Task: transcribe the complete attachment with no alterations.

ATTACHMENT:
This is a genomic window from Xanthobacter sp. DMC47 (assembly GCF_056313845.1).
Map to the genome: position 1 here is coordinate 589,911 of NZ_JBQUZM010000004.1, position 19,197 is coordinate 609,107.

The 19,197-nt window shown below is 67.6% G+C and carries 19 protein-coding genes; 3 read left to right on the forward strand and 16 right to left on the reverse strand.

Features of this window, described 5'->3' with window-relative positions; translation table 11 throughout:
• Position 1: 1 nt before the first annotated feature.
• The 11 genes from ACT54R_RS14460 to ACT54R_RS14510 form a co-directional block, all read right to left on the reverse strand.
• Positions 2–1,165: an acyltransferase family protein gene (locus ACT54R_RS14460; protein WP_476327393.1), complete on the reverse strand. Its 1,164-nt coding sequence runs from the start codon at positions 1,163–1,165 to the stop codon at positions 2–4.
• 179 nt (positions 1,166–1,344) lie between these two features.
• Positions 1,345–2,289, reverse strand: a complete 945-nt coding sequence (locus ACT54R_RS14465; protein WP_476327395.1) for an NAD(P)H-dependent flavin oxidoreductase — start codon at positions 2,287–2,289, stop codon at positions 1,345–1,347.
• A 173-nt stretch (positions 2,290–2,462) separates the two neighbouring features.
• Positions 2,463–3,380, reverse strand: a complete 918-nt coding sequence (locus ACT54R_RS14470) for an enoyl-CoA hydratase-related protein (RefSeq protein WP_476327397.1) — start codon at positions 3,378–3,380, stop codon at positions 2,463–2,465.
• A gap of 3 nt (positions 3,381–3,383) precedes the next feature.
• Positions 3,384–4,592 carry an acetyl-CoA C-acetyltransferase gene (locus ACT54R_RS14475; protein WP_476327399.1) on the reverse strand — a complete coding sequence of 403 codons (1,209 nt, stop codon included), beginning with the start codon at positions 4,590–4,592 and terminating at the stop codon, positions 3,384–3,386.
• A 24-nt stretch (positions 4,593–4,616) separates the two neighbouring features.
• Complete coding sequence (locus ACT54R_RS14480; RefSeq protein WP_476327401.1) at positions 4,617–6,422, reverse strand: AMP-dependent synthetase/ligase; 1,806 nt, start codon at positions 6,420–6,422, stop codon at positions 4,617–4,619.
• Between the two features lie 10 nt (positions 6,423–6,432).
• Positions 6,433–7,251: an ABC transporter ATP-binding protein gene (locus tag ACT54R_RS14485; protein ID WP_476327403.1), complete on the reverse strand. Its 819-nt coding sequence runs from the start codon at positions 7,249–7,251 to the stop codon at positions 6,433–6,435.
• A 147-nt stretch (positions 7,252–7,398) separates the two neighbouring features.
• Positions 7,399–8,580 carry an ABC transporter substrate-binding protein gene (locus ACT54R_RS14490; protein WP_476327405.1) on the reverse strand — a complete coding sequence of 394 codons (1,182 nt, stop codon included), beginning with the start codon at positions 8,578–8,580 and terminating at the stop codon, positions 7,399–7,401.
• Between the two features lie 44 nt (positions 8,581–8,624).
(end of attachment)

This is a genomic window from Xanthobacter sp. DMC47 (assembly GCF_056313845.1).
Map to the genome: position 1 here is coordinate 589,911 of NZ_JBQUZM010000004.1, position 19,197 is coordinate 609,107.

The 19,197-nt window shown below is 67.6% G+C and carries 19 protein-coding genes; 3 read left to right on the forward strand and 16 right to left on the reverse strand.

Features of this window, described 5'->3' with window-relative positions; translation table 11 throughout:
• Position 1: 1 nt before the first annotated feature.
• The 11 genes from ACT54R_RS14460 to ACT54R_RS14510 form a co-directional block, all read right to left on the reverse strand.
• Positions 2–1,165: an acyltransferase family protein gene (locus ACT54R_RS14460; protein WP_476327393.1), complete on the reverse strand. Its 1,164-nt coding sequence runs from the start codon at positions 1,163–1,165 to the stop codon at positions 2–4.
• 179 nt (positions 1,166–1,344) lie between these two features.
• Positions 1,345–2,289, reverse strand: a complete 945-nt coding sequence (locus ACT54R_RS14465; protein WP_476327395.1) for an NAD(P)H-dependent flavin oxidoreductase — start codon at positions 2,287–2,289, stop codon at positions 1,345–1,347.
• A 173-nt stretch (positions 2,290–2,462) separates the two neighbouring features.
• Positions 2,463–3,380, reverse strand: a complete 918-nt coding sequence (locus ACT54R_RS14470) for an enoyl-CoA hydratase-related protein (RefSeq protein WP_476327397.1) — start codon at positions 3,378–3,380, stop codon at positions 2,463–2,465.
• A gap of 3 nt (positions 3,381–3,383) precedes the next feature.
• Positions 3,384–4,592 carry an acetyl-CoA C-acetyltransferase gene (locus ACT54R_RS14475; protein WP_476327399.1) on the reverse strand — a complete coding sequence of 403 codons (1,209 nt, stop codon included), beginning with the start codon at positions 4,590–4,592 and terminating at the stop codon, positions 3,384–3,386.
• A 24-nt stretch (positions 4,593–4,616) separates the two neighbouring features.
• Complete coding sequence (locus ACT54R_RS14480; RefSeq protein WP_476327401.1) at positions 4,617–6,422, reverse strand: AMP-dependent synthetase/ligase; 1,806 nt, start codon at positions 6,420–6,422, stop codon at positions 4,617–4,619.
• Between the two features lie 10 nt (positions 6,423–6,432).
• Positions 6,433–7,251: an ABC transporter ATP-binding protein gene (locus tag ACT54R_RS14485; protein ID WP_476327403.1), complete on the reverse strand. Its 819-nt coding sequence runs from the start codon at positions 7,249–7,251 to the stop codon at positions 6,433–6,435.
• A 147-nt stretch (positions 7,252–7,398) separates the two neighbouring features.
• Positions 7,399–8,580 carry an ABC transporter substrate-binding protein gene (locus ACT54R_RS14490; protein WP_476327405.1) on the reverse strand — a complete coding sequence of 394 codons (1,182 nt, stop codon included), beginning with the start codon at positions 8,578–8,580 and terminating at the stop codon, positions 7,399–7,401.
• Between the two features lie 44 nt (positions 8,581–8,624).